I’m not much of a Chianti fan, nor am I usually tempted by the higher accolade of ‘Classico’ either. It often feels like the famous name can be abused to cover up poor quality wine or is a free pass to whack a premium on the price (‘Chiantishire’ has a lot to answer for). So, I’m very pleased to have fallen in love with this stunning Chianti Classico. It’s concentrated and quite a serious wine, yet is deliciously drinkable and feels like it would go with most dishes – to be honest we hoovered up the bottle pretty quickly. On the nose, it has that typical sour cherries smell, but with a touch of herbs and something more substantial – figs, maybe? To taste, it’s full of fresh red fruit (cherries) –again, this should be typical with Chianti – but there’s much more to it, it’s quite plummy but also refined. The lovely tannins complement the peppery fruit and the soft floral notes.
So after this gushing approval, why the suspicion of Chianti? Well, it’s more to do with Sangiovese, the principal grape of the region. Sangiovese has developed a bad rep because it’s been overplanted, not just in Tuscany, and in places that does not suit its genetic makeup: it’s a sensitive little soul. For example, Sangiovese ripens relatively late, so planting it too high in mountainous parts of Tuscany is asking to get some vapid, acidic character. However, there has been a concerted drive recently to improve quality through a lot of re-planting with clones of Sangiovese that are better suited to the aspect, climate, soil and a whole host of inputs that can make a bottle of wine so unique.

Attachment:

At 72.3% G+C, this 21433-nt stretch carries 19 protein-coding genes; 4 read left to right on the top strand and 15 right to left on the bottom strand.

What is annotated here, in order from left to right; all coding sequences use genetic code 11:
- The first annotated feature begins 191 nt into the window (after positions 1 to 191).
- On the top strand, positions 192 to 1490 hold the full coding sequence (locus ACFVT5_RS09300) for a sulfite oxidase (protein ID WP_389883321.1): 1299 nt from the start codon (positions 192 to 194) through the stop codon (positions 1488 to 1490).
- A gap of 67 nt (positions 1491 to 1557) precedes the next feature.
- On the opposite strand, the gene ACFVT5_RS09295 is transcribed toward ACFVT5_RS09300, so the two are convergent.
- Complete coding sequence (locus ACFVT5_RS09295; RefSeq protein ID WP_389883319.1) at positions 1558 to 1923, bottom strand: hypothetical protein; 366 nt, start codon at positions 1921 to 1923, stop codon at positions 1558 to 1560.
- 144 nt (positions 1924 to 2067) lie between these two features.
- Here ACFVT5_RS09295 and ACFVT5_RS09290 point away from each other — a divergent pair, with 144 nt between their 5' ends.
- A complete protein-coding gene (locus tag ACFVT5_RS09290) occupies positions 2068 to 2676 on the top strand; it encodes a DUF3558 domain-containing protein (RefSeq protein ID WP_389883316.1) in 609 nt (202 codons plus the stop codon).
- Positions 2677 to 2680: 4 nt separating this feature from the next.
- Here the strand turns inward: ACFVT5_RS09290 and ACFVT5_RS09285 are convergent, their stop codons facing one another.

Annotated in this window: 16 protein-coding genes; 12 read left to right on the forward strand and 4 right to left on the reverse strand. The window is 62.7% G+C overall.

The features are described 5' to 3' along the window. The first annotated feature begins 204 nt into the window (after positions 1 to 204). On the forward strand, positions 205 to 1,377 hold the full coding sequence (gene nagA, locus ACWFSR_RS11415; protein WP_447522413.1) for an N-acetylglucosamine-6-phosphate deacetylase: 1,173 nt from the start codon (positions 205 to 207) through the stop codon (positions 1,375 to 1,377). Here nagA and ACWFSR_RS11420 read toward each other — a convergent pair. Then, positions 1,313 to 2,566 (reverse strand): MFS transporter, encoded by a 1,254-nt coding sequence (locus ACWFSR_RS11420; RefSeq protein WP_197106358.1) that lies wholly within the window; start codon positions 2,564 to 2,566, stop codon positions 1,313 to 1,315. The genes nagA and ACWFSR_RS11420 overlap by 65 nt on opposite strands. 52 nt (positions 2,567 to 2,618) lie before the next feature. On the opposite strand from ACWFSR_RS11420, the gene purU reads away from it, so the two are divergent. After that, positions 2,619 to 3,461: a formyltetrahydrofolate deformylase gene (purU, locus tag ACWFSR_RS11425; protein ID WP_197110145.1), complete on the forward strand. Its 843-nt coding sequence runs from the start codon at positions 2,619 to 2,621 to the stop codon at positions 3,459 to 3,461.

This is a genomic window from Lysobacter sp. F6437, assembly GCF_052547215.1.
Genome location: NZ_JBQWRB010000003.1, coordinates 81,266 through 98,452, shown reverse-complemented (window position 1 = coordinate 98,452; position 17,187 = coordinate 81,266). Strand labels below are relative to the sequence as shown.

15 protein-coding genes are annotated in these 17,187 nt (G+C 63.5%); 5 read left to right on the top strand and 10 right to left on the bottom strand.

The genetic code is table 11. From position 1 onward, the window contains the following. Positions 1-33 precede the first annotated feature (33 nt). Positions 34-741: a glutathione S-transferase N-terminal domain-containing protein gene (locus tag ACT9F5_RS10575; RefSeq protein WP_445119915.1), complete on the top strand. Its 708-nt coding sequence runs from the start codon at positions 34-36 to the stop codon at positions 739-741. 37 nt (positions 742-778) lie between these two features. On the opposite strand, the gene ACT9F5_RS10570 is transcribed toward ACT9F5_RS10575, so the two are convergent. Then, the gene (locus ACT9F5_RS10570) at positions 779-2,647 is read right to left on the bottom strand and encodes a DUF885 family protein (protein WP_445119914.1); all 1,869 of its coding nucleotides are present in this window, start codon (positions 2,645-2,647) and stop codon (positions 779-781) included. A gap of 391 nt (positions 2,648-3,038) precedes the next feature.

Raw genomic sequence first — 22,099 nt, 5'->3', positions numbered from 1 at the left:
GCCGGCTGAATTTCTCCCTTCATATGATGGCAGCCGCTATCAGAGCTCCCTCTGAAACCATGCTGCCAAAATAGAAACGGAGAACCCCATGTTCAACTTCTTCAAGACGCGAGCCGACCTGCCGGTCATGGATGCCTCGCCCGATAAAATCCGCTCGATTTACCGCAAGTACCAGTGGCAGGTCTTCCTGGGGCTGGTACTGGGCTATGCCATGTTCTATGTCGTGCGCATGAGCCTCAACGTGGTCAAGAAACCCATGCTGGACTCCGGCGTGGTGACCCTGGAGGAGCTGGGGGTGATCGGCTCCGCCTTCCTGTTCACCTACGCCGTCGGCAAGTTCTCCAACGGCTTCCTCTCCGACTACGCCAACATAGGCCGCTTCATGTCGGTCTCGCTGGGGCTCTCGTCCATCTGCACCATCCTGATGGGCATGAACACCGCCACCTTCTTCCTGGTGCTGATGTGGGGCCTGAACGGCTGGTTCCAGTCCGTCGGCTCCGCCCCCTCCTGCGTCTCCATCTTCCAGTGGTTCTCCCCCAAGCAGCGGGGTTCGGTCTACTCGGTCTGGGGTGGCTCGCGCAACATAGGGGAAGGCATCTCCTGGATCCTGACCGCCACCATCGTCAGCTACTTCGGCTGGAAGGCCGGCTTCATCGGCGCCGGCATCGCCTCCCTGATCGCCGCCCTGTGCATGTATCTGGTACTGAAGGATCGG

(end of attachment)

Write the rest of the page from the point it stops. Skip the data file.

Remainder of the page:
By the way, Rocca de Montegrossi was set up by Marco Ricasoli, of the famous Ricasoli family: Barone Ricasoli devised the ‘recipe’ for the Chianti blend in the mid-19th century.
At a glance
- Style? Medium to full bodied red wine
- Where is it from? Chianti, Italy
- What’s the grape? 90% Sangiovese, Canaiolo, Colorino
- Tastes of? Cherries, damsons and a touch of pepper
- What food would complement it? Rustic tomato-based dishes such as Tomato, Basil & Red Onion Tart or pasta, risotto, roast vegetables